Michael Larson
Jun 21, 2012 rated it really liked it
This is an excellent primer that covers all the foundational skills of improvisational comedy. Each concept is outlined in a clear and succinct way that is beneficial for someone completely new to improv and for someone with more experience. There are also numerous anecdotes that either illustrate the concepts or provide a glimpse into the world of improv comedy and some of its more famous alumni.

While there are three authors listed, it would seem that Kim Howard Johnson is the one who did the
Jacob O'connor
Dec 18, 2015 rated it really liked it
This is the perfect example of something you can't learn from a book.  Still, there's some good stuff here.  The value of these books is in getting the information and then trying it out in your day to day.  Becoming good at improv is a handy skill.  If only because it helps you to be a better conversationalist.  

Some notes:

--Making a connection with something that happened earlier. Page 26

--Jokes are more primitive, basic and direct - I tell you something I think is funny, hoping you will respo
Jun 29, 2015 rated it liked it
This seems like a good introduction to the concept of improv.

I'm outside the general improv community. My personal feeling is that a lot of times people kind of try too hard to "sell" improv as a legitimate art form (which I think it is). I can understand why that is, but I think it does often distract a little from the more practical material in this book, and even just in casual conversations with people.

I've read other reviews that say there's just too darn much name-dropping in the book. I c
Nov 15, 2012 rated it really liked it
I didn't know much about improv but that is only part of the reason I read this book. In reading this book, I thought I might find some methods for improving communication in general. I found this to be true! It gave me a new perspective at understanding why some things are funny and in turn gave me some ideas on how to modify my own conversations to build better communication and integrate humor.

There are simple building blocks for building conversations such as the 'Yes and...', not asking qu
Atman A. Pandya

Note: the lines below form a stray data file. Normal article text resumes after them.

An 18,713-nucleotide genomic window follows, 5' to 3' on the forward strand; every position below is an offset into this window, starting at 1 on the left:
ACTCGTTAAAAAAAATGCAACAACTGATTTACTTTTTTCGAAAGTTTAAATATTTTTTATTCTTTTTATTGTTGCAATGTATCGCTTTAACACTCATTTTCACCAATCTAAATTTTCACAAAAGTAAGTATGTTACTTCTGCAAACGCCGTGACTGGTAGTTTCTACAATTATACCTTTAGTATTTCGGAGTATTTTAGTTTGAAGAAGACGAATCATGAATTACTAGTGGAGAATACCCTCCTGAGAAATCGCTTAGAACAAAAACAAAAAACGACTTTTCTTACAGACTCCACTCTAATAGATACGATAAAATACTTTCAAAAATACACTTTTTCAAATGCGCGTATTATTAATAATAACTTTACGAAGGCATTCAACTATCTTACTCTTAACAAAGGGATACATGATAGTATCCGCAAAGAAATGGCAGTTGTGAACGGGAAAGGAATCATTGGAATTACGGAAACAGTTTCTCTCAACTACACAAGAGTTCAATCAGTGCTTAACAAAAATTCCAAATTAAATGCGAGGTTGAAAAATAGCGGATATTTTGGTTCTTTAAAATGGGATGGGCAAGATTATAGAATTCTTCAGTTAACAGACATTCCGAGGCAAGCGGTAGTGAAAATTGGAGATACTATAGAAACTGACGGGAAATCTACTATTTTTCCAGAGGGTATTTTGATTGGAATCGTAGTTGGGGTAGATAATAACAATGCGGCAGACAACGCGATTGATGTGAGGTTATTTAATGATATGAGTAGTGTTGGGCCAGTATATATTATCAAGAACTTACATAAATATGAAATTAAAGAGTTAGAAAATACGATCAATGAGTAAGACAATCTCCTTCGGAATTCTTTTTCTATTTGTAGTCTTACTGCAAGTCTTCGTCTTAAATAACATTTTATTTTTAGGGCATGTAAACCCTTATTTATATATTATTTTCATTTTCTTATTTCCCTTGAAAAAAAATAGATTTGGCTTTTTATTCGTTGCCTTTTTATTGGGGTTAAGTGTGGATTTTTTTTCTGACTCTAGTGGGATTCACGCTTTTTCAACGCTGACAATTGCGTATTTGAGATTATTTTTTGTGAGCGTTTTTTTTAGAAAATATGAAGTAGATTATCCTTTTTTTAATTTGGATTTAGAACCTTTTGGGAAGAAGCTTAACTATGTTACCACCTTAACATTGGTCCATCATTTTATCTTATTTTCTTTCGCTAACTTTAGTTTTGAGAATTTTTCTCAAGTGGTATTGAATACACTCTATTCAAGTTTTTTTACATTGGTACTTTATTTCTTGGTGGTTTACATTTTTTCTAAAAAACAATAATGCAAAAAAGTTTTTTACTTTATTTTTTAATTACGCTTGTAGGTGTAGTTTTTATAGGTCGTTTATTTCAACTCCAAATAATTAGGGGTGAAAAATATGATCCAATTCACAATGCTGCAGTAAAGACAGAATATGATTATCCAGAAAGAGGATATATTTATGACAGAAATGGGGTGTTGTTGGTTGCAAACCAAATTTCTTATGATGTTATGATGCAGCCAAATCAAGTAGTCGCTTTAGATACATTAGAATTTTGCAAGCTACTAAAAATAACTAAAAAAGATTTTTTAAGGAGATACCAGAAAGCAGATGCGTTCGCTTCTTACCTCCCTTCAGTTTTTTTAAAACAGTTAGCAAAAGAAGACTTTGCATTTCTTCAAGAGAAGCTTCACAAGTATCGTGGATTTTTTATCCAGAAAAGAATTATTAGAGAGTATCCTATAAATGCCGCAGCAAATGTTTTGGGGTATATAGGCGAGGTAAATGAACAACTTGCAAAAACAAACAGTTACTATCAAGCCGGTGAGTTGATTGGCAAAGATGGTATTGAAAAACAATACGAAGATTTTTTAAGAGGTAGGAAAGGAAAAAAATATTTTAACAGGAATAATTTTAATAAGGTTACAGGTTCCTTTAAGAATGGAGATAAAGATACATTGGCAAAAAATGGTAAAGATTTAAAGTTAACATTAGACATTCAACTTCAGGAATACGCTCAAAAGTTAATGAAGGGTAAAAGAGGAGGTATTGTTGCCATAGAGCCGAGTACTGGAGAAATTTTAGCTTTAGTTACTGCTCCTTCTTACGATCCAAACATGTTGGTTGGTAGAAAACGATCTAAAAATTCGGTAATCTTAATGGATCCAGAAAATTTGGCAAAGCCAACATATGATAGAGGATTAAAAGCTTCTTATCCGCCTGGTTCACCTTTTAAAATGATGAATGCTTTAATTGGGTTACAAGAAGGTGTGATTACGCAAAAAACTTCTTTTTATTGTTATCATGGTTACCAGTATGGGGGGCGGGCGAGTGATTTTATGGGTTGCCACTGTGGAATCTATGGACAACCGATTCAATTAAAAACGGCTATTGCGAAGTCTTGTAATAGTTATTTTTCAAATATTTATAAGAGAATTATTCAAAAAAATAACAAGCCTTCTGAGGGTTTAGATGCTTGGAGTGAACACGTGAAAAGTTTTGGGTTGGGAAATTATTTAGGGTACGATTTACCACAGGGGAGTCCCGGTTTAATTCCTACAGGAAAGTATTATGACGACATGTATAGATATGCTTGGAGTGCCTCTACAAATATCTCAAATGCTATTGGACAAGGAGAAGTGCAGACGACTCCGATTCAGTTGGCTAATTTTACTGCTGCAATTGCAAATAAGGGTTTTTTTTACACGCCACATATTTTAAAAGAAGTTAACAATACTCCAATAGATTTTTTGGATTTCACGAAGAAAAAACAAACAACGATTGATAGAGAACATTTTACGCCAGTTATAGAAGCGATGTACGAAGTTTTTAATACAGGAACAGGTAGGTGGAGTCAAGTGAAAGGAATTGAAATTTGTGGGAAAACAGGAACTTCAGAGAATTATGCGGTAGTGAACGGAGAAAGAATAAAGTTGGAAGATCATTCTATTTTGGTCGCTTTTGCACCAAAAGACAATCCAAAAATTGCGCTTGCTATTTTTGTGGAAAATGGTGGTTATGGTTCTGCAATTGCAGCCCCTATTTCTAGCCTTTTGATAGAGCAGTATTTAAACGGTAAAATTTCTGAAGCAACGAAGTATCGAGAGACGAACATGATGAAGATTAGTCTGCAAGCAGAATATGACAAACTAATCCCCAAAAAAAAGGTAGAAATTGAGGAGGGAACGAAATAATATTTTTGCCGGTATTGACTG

May 03, 2016 rated it it was amazing
This book is a great primer for anyone starting with Improv Comedy. The author explains the key concepts of Improv along with games for practice.

I read this book while I was completing my Level 2 Improv class with Improv Comedy Mumbai, where we were practicing 'The Harold' . The book was a great reinforcement to the ideas that were taught in class. While Improv Comedy is by it's very nature improvised i.e without any specific preparation, there is still quite a lot of theory and preparation beh
Keith Moser
Jul 14, 2012 rated it really liked it
Shelves: education
This is the first book I've read since starting performing in my own local improv troupe and it covers a lot of the basics. There are a lot of name drops, but I'm sure the relevant people felt good about what they learned from authors Charna Halpern, Del Close & Kim Howard Johnson and wanted to contribute.

It ranks among the best books on acting/performance I've read (the best: Audition) and is the perfect tool for anyone wanting to get into long form improv (i.e. "Harolds" and the like) and
Fina-fucking-ly! 8 months to get through a 150 paged book?! Disaster.

It's not that the book wasn't good, it's just that you can't really learn improv by reading a book, that's like trying to learn Salsa by reading about it. I guess this book provides some guidelines for those trying to teach improv? But then again, might as well just youtube some clips and learn that way, much more effective.

Anyway, while reading through the examples in the book I realized that it doesn't really matter how amaz
Oct 05, 2010 rated it really liked it
Shelves: nonfiction
This is a short and sweet handbook of improv. If you've taken improv classes, you've probably learned most or all of this before. If you're new to improv, this should be an easy-to-digest introduction to the basics. It's certainly an influential classic.

The biggest downside to this book is the ridiculous self-congratulating language about the Harold format. For example:
* "The Harold is the most exciting, innovative, funniest advanced form of improv yet devised."
* "Simply put [the Harold] is the